Maribel hasn’t driven in nearly eight years, and will need some practice before taking to the road again. If we were to buy the car we were looking at, we’d be at the dealership with our new car and the rental car. We’d need to return the rental to the airport, and I obviously can’t drive both. The salesman, never missing a beat said, “We’ll deliver the car to the airport for you.” When I asked him if he was really serious about the offers he was making, he looked at me with a slightly offended expression and said, “You’re in Georgia now.”

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Speaking of motor vehicles, we did not expect the seemingly constant congestion on the interstates and secondary highways going through and around the city. The city population is less than 200,000 yet traffic conditions are equal to Miami during rush hour. Stop-and-go, bumper-to-bumper is the norm during peak hours. That is something we never considered during our research of the area. We thought we had left behind the chaos of Chiclayo streets during ‘hora punta.’ We are very happy that we chose a home in one of those outlying communities, with enough shopping and entertainment support to allow us to go into the city center only when we choose to.

It seems as though we have a lot to learn about living in the south. We’re looking forward to the journey.

Tuesday, June 20, 2017

Huaca de Toro is a go!


On June 15, we wrote about the village of Huaca de Toro and the equipment needed for the pronoei Mi Nino Jesus. We’re happy to report that thanks to Denny Wallette and The Alice Cool Foundation we have the money to go ahead with that project. The time table for the delivery of the items has not been worked out yet but should be within the next week.

We learned a little more about how the village got its name. There is a hill in the distance that, using a little imagination, resembles a reclining bull. At various times in the past people have reported seeing a bull running in the area at night. It was so long ago that the story has been relegated to legend, but still, no one goes there in the evening.

When looking at the photos and reading the report from Magali, Maribel and I both felt good that Promesa Peru is continuing, and yet a little sad. For the first time in eight years a Promesa Peru project is happening and we’re not there.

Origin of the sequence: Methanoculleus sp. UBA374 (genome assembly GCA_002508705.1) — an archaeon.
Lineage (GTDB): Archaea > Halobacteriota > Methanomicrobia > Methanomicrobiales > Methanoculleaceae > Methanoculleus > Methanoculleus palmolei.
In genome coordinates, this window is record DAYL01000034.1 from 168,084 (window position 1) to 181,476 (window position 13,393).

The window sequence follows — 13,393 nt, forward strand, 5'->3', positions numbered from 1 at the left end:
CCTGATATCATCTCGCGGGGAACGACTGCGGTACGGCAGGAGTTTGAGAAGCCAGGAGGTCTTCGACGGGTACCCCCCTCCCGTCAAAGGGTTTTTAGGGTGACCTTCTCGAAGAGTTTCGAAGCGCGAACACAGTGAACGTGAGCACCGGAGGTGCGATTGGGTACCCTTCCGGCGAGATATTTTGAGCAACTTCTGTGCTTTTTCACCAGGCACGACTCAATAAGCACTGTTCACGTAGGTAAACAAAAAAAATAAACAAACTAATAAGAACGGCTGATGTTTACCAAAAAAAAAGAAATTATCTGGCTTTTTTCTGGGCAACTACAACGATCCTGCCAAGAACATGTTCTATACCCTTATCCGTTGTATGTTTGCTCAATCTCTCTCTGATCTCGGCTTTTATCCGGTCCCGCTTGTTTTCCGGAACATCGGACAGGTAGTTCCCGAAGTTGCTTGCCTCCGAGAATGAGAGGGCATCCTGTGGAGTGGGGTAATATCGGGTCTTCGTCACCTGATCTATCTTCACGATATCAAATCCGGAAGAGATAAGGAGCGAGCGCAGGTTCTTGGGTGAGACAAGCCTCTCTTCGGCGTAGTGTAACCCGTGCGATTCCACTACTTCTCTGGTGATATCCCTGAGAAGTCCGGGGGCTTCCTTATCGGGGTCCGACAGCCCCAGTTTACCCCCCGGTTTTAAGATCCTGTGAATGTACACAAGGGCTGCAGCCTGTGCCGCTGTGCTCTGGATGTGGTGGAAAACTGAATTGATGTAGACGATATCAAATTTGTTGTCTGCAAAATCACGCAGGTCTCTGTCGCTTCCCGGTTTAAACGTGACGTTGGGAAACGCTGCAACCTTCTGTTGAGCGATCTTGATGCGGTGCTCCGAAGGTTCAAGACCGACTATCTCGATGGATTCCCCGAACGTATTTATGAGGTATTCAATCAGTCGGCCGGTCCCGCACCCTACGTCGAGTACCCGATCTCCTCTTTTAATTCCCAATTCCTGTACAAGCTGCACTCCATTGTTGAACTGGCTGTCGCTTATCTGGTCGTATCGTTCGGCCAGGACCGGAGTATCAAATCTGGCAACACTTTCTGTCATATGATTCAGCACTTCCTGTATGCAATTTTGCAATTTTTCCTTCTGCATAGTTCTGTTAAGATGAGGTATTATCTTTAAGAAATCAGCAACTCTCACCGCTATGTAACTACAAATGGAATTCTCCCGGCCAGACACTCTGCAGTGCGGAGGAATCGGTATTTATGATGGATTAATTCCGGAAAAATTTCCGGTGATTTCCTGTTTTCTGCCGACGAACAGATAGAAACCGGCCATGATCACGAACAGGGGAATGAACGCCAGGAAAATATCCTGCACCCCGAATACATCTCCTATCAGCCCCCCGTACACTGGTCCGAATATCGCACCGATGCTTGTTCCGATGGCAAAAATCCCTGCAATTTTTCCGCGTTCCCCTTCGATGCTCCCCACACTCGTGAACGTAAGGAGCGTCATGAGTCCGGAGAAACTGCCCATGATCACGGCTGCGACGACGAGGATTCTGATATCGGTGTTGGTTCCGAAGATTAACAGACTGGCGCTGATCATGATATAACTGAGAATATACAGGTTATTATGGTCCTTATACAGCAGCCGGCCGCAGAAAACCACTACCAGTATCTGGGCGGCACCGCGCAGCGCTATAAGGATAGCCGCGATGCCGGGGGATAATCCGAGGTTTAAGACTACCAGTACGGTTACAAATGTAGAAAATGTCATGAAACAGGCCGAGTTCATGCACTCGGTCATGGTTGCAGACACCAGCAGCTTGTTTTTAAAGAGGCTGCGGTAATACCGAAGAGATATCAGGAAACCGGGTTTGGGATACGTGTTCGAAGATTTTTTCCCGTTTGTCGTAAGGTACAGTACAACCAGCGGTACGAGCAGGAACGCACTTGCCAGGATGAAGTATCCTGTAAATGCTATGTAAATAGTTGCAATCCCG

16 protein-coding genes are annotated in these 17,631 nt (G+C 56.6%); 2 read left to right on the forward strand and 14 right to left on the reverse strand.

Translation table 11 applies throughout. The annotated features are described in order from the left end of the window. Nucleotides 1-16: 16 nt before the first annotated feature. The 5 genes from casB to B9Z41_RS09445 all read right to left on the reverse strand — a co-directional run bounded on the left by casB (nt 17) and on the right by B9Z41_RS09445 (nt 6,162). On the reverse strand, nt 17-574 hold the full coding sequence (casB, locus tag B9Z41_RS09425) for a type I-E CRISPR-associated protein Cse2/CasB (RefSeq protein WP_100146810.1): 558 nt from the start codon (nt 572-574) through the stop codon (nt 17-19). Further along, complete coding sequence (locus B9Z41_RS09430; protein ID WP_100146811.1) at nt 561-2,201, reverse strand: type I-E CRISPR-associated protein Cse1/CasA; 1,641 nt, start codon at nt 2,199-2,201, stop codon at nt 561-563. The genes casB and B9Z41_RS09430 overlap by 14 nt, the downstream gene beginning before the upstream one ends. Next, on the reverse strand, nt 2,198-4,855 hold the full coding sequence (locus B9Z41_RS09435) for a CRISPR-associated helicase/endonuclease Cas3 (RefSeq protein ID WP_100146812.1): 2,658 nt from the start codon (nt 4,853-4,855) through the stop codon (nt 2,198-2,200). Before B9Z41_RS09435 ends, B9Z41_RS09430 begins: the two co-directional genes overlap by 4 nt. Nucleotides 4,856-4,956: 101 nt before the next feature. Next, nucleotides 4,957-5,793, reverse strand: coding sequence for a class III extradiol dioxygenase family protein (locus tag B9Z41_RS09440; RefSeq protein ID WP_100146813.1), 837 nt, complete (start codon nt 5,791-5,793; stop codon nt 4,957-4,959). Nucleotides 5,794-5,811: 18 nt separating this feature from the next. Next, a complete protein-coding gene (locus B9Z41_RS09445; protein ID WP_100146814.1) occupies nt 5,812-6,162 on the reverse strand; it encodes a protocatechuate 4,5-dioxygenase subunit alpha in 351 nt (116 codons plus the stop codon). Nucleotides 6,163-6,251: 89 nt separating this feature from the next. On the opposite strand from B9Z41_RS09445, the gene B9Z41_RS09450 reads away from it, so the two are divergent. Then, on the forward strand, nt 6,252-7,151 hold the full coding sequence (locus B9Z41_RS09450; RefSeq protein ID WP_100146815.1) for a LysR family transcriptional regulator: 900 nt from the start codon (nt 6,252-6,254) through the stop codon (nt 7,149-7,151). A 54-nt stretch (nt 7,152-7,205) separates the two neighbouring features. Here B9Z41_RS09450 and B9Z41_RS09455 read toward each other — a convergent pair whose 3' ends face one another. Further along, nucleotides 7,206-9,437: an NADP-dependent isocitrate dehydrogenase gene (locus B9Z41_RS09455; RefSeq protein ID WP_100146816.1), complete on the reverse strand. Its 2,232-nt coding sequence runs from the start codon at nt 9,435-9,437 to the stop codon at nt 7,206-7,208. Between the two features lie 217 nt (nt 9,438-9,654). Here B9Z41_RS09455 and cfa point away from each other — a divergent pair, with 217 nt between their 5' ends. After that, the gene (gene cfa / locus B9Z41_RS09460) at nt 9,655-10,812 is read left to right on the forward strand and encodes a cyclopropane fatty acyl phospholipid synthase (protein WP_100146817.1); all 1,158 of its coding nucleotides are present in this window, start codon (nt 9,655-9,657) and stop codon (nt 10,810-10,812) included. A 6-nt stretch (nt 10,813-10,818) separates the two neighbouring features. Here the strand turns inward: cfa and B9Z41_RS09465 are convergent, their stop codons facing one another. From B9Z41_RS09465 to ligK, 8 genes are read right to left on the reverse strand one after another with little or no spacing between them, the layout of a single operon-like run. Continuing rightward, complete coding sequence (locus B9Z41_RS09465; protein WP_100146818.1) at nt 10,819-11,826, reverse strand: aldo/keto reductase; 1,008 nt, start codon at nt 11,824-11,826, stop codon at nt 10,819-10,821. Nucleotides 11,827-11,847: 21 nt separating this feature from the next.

So where are we? We’re in the United States. Before leaving Chiclayo we spent months researching weather, taxes, cost of living, geography, crime rates and availability of leisure time activities. We ended up focusing on one metropolitan area, and so far it looks like we made a good choice.

It’s a nice town…not too big and not too small. The 117 page official visitors guide book is full of things to do and places to see, as well as the usual listings for hotels and restaurants. We walked four miles of the river walk today, stopping to talk with just about anybody who indicated a notion to pass the time. People are friendly here. We talked with fishermen fishing on the bank of the river that flows right through the town and learned that although catfish are the prized catch, the river holds perch, crappie, bluegill, rock bass and walleye among others.

Trees are everywhere; so are birds and squirrels. There are no palm trees, but plenty of pine and oaks along with others that I have yet to identify. The town is in a valley surrounded by mountains. Flat terrain is at a premium…you’re always walking or driving on an angle. It’s a good thing they don’t often get snow or icy roads here. In fact January is the only month with an average low temperature below freezing, but the average January high is 50 so any snow or ice melts quickly.

The city is within easy driving distance of three major cities and is itself surrounded by smaller bedroom communities just 20 minutes from the city center. It’s the best of both worlds…all the advantages of a big city while living in a home in a country setting. 

We felt so good about the area that we made an offer on a home in one of those smaller towns and it was accepted. Now we’re in the process of going through all the stuff involved in buying a home. We’re told we’re within ten days of closing. We hope so, ‘cause living in a hotel is not fun.

Another thing on my mind is what to do about this blog? I don’t live in Peru anymore, but I’ve got so many memories and experiences during my time there that I probably could continue writing about Peru, but that would somehow feel like cheating. I don’t know if anyone would be interested in reading about My Slice of Smalltown USA. I guess I’ll wait awhile and play it by ear.

In the meantime, Promesa Peru is still in Peru and is alive and well, and needs your help to continue providing an education for those village kids. You can do that by visiting the Promesa Peru webpage. Thank you.



Thursday, June 15, 2017

The Village is Huaca de Torro


On Monday when Magali Mestar, our new Promesa Peru representative in the Lambayeque Region visited Huaca de Toro, she learned that there are about 20 families living in this little village located about 15 miles south west of the city of Mochumi. Huaca de Toro means land of the bull, though no one knows or remembers how the village got its name.

There is a small chapel in the center of the village named La Manito de Nuestro Senor Jesucristo. Inside the chapel is an ornate statue of a hand (upper center). The villagers refer to it as the hand of Jesus, and every August 5th there is a three-day celebration of the “little hand of Jesus.” Throughout the year villagers pray to the hand, asking for a good growing season, avoidance of illness, and prosperity for family and friends.

Monday through Friday the chapel is home to the pronoei Mi Nino Jesus (my baby Jesus), where Regina (left) has taught for two years. She has 12 students ages three to five who attend more or less regularly. The furnishings are sparse, and the few chairs are broken or nearly so.